From the Editor
Apr 2024

Why Should Clinicians Care About Global Medical Supply Chain Security?

Amy B. Cadwallader, PhD
AMA J Ethics. 2024;26(4):E277-281. doi: 10.1001/amajethics.2024.277.


Framing the Conversation

A common adjective used to describe the global medical supply chain is “complex,”1 due to its length and interdependence not only among supply chain segments, but among nation states. Myriad international experts exchange ideas about vulnerabilities of medical supply chains and how to make them more resilient. But why should clinicians care about a topic seemingly so far removed from patient care? And why is this an ethical issue?

One reason is that all clinicians should be aware of weaknesses in medical product supply chains because breaks in those chains generate drug shortages; increase prevalence of substandard, falsified, or counterfeit medicines; and compromise availability of devices and personal protective equipment. When medical supply chains break, clinicians’ ethical decisions are made more fraught by threats to their abilities to meet care standards as they manage patients’ care and try to respond to patients’ needs. This issue of the AMA Journal of Ethics explores this and kindred problems and questions.

Global Medical Supply Chain Complexity

Understanding risks to and resiliency of drug supply chains is inherently interdisciplinary and requires diverse perspectives, multiple stakeholders’ input, and global coordination. A sufficiently integrated approach to medical supply chains’ management requires understanding how those chains are enmeshed in a global context. For example, the SARS-CoV-2 pandemic highlighted medical supply chains’ interconnectedness and complexity, which was heightened by nation states’ interdependence and, often, fraught geopolitical relationships.2,3 The interconnectedness of global medical supply chains became remarkably apparent during the pandemic when many frontline health care professionals did not have personal protective equipment, such as surgical masks and gowns, because of shortages driven by pandemic-related supply disruptions and increases in demand. Supply shortages and increased global demand also caused surges in these items’ prices when, if ever, they became available.3

This complexity leads to—as clinicians who worked during the pandemic know well—drug shortages that, although increasingly more noticeable due to media attention, have been pervasive problems for many years.4,5,6 For example, older sterile injectable medicines have been in short supply frequently over the past several years despite their need and use as first-line, essential medicines to provide support care for and treat many conditions, including pediatric oncology.5 Clinicians and their patients should be able to trust that they will have access to basic, quality medicines, but this is no longer reliably the case, even in wealthy areas of the world.

Additional questions include these: Why do supply chain disruptions happen? Who should be responsible for their smooth operation when so many patients and clinicians rely on them? How should known present risks be mitigated? How should supply chain participants be positioned to better anticipate and respond to unknown future risks? Good responses to these questions must address supply chains’ vulnerabilities. Given the complexities just named, assigning responsibility to any single entity would likely be as shortsighted and oversimplified as a failure to draw on the plurality of perspectives needed to generate possible solutions.

Need to Build Resilience

Many groups are evaluating how to bolster medicines supply chains in their respective countries, regions, or industries.1,7,8,9,10,11,12,13 Dozens of reports and publications have been released in recent years that focus on supply chains for medical products, including drugs, biologics, personal protective equipment, devices, and other equipment.1,7,8,9,10,11 (See also Supplementary Appendix.) Some reports were written in the early days of the SARS-CoV-2 pandemic and focused on ramifications of significant, rare events, including supply disruptions, especially those stemming from importation policies and practices.14,15,16 Other publications, many written during later stages of and recovery from the pandemic, reported on unexpected spikes in demand for medicines and medical products and commented on preparedness, essential medicines, and renewed consideration of emergency stockpiling.10,16,17,18,19,20,21,22 More recent reports have evaluated long-standing vulnerabilities in medical supply chains that were worsened by events of the past several years.7,23,24 These reports—authored by government agencies, academicians, think tanks, consulting companies, and other supply chain stakeholders—identify supply chain vulnerabilities and offer recommendations to improve domestic and global medical product supply chain resilience. Importantly, improvements suggested in these reports tend to reflect their sponsors’ or authors’ vantage points, which focus narrowly on what they can do to advance supply chain resilience. These many initiatives emphasize the need for progress, while underscoring the pressing need for better coordination and more effective forging of solutions that fit together and meaningfully address key gaps in medical supply chains.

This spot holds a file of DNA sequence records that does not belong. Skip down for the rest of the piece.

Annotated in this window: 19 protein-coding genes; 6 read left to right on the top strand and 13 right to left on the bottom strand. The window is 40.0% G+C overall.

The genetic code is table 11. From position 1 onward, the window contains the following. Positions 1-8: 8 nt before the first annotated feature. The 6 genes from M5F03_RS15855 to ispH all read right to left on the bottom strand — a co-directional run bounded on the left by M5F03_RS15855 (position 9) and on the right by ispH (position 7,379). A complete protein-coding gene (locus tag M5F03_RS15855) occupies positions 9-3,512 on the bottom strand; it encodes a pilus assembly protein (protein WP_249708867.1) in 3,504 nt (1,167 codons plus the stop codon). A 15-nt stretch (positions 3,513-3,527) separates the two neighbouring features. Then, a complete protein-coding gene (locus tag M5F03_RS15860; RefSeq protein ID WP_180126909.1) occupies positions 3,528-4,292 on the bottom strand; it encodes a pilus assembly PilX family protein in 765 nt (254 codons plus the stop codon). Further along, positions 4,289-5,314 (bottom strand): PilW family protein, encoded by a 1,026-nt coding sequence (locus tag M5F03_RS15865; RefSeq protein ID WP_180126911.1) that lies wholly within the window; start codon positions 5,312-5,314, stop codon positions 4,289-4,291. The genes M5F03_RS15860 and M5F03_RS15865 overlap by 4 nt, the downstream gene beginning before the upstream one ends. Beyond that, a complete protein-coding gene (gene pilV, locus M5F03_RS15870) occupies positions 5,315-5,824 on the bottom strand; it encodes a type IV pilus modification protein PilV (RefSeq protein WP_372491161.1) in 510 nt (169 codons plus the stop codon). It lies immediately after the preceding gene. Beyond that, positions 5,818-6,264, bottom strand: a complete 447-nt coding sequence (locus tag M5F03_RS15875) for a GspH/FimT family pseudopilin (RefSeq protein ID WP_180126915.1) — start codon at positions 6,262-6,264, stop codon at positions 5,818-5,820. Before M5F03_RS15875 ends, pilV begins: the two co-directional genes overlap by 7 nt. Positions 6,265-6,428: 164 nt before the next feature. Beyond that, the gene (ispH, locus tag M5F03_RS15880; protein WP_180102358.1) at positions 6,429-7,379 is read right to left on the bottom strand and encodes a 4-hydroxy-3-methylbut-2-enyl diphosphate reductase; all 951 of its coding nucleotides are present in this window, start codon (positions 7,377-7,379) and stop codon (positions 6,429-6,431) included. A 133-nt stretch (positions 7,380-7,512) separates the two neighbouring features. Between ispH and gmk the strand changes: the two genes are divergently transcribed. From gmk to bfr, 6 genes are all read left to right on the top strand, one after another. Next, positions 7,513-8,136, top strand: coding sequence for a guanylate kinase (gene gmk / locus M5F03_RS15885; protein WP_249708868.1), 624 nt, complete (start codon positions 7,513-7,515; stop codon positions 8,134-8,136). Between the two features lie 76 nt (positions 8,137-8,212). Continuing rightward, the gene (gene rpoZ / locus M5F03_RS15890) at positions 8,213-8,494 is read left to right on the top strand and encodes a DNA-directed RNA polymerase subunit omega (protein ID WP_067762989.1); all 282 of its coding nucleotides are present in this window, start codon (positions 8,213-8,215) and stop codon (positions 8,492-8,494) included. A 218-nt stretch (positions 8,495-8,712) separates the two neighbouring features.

When Supply Chains Vulnerabilities Compromise Clinical Practice

This theme issue considers clinical and ethical demands faced by clinicians trying to care well for patients, manage drug shortages in a hospital, ration limited supplies of key medicines and equipment, and manage consequences of quality control failures or compromised stockpile access. Contributors to this issue attempt to reframe essential medicines conversations and ask, Why don’t essential medicines lists take supply chain security risks into account? Health care policy and supply chain experts discuss implications of importing medicines, how currently siloed data can be more effectively and efficiently shared to promote understanding of risks to medical supply chains’ integrity, and obstacles to supply chains’ security, even in the final miles of getting medicines to patients.